Norovirus Cases Are Skyrocketing: What You Need to Know
This winter has seen huge waves of illnesses like RSV and the flu. Now, there’s another virus making the rounds—and it’s not pretty. Cases of norovirus are surging in the U.S., according to data from Centers for Disease Control and Prevention (CDC), with a massive uptick in positive tests for the virus happening since late January 2023.
Norovirus has a reputation for being intense: The viral illness causes diarrhea and vomiting, and often at the same time. Norovirus tends to be seasonal—cases usually jump up in February and March each year—and it’s understandable to have questions as it makes the rounds. So, how can you know if you have norovirus and what you can you do to prevent it? Doctors weigh in.
What is Norovirus?
Norovirus is a highly contagious group of viruses that can cause gastroenteritis, which is inflammation of the stomach and intestines. It is a common cause of stomach flu or acute gastroenteritis, and is responsible for millions of cases annually in the United States. Norovirus can be transmitted through contaminated food or water, contact with contaminated surfaces or objects, and close contact with infected individuals.
Is there a test for Norovirus?
There is a test for norovirus, but most people with the virus don’t actually get it. The test analyzes your poop, so it’s not something your primary care physician would typically order for you. If you have a severe case of norovirus, though, you may get tested for the virus. The test specifically looks for viral RNA (i.e. the virus’ genetic material) in your stool, and can be done in most labs, the CDC says.
Symptoms of Norovirus
While it’s hard to tell norovirus from other gastrointestinal illnesses without getting tested, the virus is known for being…intense. Norovirus usually is associated with violent vomiting.
If you have norovirus, the CDC says you can expect the following symptoms:
- Stomach cramps
- Body aches
People with norovirus usually develop symptoms 12 to 48 hours after they’re exposed and most get better within one to three days, per the CDC. Still, it’s not fun when you have it. Having norovirus could be one of life’s most miserable experiences. People feel absolutely miserable.
Causes of Norovirus
The way norovirus spreads is admittedly gross: You get norovirus when tiny particles of poop or vomit from an infected person wind up in your mouth, according to the CDC.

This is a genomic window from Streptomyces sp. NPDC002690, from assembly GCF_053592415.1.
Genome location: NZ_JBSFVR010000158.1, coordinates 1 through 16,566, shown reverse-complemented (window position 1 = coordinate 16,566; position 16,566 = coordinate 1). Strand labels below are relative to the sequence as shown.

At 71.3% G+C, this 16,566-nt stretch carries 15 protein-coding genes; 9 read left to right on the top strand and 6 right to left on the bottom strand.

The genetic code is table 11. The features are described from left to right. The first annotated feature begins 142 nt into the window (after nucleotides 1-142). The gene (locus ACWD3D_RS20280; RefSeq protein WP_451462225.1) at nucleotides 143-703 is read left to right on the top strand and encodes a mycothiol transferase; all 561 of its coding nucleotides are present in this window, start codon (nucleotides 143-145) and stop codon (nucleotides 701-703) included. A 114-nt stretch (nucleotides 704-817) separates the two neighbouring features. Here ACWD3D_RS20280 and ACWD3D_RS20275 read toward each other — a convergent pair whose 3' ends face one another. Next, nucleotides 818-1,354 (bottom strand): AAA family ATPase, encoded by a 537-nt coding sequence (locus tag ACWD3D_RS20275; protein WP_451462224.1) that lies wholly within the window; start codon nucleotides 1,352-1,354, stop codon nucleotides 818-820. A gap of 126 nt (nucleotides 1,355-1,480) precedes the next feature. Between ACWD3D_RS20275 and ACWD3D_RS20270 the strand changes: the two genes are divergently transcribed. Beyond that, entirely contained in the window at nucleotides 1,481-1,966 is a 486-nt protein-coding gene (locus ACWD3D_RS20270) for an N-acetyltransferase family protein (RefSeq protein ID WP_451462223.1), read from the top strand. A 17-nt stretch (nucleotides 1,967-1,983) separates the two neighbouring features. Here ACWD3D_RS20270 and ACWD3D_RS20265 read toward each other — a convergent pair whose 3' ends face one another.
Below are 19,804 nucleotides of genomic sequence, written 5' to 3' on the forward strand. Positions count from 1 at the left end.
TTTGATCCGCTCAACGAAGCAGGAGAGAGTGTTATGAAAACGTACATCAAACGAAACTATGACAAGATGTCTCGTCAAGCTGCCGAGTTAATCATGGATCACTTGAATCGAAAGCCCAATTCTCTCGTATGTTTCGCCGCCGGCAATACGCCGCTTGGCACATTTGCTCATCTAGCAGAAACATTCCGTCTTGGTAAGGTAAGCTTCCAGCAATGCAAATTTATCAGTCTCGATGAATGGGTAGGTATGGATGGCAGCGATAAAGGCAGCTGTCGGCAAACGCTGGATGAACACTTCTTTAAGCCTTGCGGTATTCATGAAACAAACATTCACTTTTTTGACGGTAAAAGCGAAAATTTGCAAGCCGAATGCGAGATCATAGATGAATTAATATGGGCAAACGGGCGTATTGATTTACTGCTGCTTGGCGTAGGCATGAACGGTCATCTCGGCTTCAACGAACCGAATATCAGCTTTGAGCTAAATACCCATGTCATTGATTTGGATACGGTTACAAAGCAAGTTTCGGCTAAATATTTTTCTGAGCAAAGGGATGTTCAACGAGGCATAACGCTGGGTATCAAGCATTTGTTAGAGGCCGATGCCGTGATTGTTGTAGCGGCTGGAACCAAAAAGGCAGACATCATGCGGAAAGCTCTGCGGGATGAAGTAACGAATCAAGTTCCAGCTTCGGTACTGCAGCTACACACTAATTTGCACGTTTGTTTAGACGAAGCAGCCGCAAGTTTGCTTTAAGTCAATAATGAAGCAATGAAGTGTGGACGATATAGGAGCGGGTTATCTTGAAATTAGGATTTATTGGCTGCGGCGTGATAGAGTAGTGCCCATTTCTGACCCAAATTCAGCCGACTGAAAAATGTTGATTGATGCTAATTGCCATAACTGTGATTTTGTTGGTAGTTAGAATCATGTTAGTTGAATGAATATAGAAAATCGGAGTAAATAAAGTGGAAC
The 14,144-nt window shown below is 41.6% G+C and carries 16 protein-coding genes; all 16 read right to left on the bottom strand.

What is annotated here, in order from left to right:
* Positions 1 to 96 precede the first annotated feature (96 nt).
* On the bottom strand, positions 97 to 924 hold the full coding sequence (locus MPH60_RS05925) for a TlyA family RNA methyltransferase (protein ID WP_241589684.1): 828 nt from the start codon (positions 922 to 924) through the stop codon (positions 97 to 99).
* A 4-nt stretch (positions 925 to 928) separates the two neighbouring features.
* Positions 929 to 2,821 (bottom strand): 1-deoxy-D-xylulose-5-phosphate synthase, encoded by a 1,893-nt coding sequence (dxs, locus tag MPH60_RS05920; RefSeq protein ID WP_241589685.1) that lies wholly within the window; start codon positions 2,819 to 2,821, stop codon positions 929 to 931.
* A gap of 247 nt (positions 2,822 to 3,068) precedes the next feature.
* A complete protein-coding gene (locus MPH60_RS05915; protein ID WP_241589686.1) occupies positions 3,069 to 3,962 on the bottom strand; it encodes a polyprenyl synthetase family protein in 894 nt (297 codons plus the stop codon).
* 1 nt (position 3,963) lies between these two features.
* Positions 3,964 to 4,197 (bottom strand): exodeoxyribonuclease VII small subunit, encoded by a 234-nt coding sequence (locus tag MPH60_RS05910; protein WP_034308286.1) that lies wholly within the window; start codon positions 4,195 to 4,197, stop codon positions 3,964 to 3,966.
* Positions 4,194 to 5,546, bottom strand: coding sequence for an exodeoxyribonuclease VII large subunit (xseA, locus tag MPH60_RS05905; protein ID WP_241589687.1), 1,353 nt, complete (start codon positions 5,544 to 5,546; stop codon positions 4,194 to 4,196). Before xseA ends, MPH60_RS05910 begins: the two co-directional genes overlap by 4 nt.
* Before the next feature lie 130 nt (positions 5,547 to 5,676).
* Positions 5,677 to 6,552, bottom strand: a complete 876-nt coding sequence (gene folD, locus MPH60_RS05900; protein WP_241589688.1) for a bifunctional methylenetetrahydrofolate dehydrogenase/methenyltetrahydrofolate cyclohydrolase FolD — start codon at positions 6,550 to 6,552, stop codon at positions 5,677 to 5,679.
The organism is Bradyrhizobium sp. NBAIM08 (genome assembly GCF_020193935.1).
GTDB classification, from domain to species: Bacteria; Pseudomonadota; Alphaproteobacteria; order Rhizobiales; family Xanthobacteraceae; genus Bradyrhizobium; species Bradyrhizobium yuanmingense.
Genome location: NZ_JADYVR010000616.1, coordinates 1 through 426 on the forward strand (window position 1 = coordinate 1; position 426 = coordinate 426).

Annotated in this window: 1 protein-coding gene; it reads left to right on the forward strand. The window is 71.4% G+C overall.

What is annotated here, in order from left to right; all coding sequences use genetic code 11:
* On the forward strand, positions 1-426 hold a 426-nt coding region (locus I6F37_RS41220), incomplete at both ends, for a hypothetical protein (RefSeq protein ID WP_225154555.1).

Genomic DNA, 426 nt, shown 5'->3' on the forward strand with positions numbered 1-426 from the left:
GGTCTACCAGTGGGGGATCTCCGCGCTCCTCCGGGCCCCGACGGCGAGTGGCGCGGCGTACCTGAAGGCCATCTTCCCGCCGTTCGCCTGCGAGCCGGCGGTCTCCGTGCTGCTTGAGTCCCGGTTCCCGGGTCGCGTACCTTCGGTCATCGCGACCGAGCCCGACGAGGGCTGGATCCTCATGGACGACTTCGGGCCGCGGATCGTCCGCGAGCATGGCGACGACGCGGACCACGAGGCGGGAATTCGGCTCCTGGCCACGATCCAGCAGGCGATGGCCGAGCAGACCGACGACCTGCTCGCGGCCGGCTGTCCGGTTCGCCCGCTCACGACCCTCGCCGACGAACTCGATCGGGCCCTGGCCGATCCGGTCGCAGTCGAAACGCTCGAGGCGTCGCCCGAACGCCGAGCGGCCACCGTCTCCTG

You can end up getting norovirus a few different ways:
- When you eat food or drink liquids that are contaminated with norovirus
- When you touch surfaces or objects that are contaminated with norovirus particles and then put your unwashed fingers in your mouth
- When you have direct contact with someone who is infected with norovirus
There is no special medication for norovirus, but there are a few things you can do if you happen to get it. Staying hydrated is crucial. noting that you lose a lot of fluids through vomiting and diarrhea. It’s important to take little sips of liquids if you’re struggling to keep things down. You can also try bismuth products like Pepto-Bismol to help with the diarrhea and nausea. And, if you’re really struggling to keep anything in, call your doctor. Often, a primary care physician is able to call in antiemetics such as Zofran (ondansetron) to minimize the vomiting so hydration can occur.
But if nothing else helps and you’re showing signs of dehydration (you’re not peeing much, you have a dry mouth and throat, or you feel dizzy when you stand up), you may need to go to the nearby emergency room for IV fluids. Norovirus makes you so sick for two or three days that you think you’re going to die—but then you get better
Norovirus infection is highly contagious. There are many types of noroviruses. Anyone can get norovirus infection more than once.
To prevent norovirus infection:
- Wash your hands thoroughly with soap and water for at least 20 seconds, especially after using the toilet or changing a diaper and before you prepare food and eat or drink. Alcohol-based hand sanitizers aren't as effective against noroviruses as using soap and water.
- Avoid contaminated food and water, including food that could have been prepared by someone who was sick.
- Wash fruits and vegetables before eating.
- Cook seafood thoroughly.
- Disinfect surfaces that might have been contaminated. Wear gloves and use a chlorine bleach solution or a disinfectant that is effective against noroviruses.
- Use caution when traveling. If you're traveling to areas with a high risk of norovirus infection, consider eating only cooked foods, drinking only hot or carbonated beverages, and avoiding food sold by street vendors.
Just a heads up: There’s no vaccine for norovirus, but researchers are looking into. In the meantime, keep practicing good hand hygiene.
Suppose nothing else helps, and you’re showing signs of severe nausea or vomiting, dehydration, diarrhea, fever, stomach cramps, or headache; you may need to go to the closest emergency room for IV fluids and immediate medical help.
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